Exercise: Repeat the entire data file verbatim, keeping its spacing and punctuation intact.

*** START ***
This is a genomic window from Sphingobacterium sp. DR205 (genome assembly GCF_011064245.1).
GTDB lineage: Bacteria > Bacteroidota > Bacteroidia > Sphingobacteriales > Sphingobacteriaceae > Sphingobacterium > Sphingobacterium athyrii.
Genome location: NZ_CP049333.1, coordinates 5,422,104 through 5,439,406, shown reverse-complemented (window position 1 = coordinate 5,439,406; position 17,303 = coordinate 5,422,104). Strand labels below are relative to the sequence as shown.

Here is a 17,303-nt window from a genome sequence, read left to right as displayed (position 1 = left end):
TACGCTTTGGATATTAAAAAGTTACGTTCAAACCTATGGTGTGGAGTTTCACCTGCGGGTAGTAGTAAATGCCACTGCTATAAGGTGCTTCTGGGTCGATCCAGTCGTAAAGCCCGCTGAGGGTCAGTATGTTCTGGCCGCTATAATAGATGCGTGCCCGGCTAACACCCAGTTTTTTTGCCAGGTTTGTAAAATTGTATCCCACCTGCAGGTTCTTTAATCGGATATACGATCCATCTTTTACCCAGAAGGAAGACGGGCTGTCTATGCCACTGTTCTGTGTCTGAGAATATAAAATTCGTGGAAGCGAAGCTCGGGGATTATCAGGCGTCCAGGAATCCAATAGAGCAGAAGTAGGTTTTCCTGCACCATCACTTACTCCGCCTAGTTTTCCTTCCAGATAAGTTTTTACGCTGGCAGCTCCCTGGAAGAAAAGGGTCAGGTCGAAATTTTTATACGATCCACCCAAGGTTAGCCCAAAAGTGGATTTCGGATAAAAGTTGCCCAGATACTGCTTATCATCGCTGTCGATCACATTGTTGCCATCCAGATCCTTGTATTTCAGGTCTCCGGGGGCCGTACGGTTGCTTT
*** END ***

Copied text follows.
This is a genomic window from Sphingobacterium sp. DR205 (genome assembly GCF_011064245.1).
GTDB lineage: Bacteria > Bacteroidota > Bacteroidia > Sphingobacteriales > Sphingobacteriaceae > Sphingobacterium > Sphingobacterium athyrii.
Genome location: NZ_CP049333.1, coordinates 5,422,104 through 5,439,406, shown reverse-complemented (window position 1 = coordinate 5,439,406; position 17,303 = coordinate 5,422,104). Strand labels below are relative to the sequence as shown.

Here is a 17,303-nt window from a genome sequence, read left to right as displayed (position 1 = left end):
TACGCTTTGGATATTAAAAAGTTACGTTCAAACCTATGGTGTGGAGTTTCACCTGCGGGTAGTAGTAAATGCCACTGCTATAAGGTGCTTCTGGGTCGATCCAGTCGTAAAGCCCGCTGAGGGTCAGTATGTTCTGGCCGCTATAATAGATGCGTGCCCGGCTAACACCCAGTTTTTTTGCCAGGTTTGTAAAATTGTATCCCACCTGCAGGTTCTTTAATCGGATATACGATCCATCTTTTACCCAGAAGGAAGACGGGCTGTCTATGCCACTGTTCTGTGTCTGAGAATATAAAATTCGTGGAAGCGAAGCTCGGGGATTATCAGGCGTCCAGGAATCCAATAGAGCAGAAGTAGGTTTTCCTGCACCATCACTTACTCCGCCTAGTTTTCCTTCCAGATAAGTTTTTACGCTGGCAGCTCCCTGGAAGAAAAGGGTCAGGTCGAAATTTTTATACGATCCACCCAAGGTTAGCCCAAAAGTGGATTTCGGATAAAAGTTGCCCAGATACTGCTTATCATCGCTGTCGATCACATTGTTGCCATCCAGATCCTTGTATTTCAGGTCTCCGGGGGCCGTACGGTTGCTTT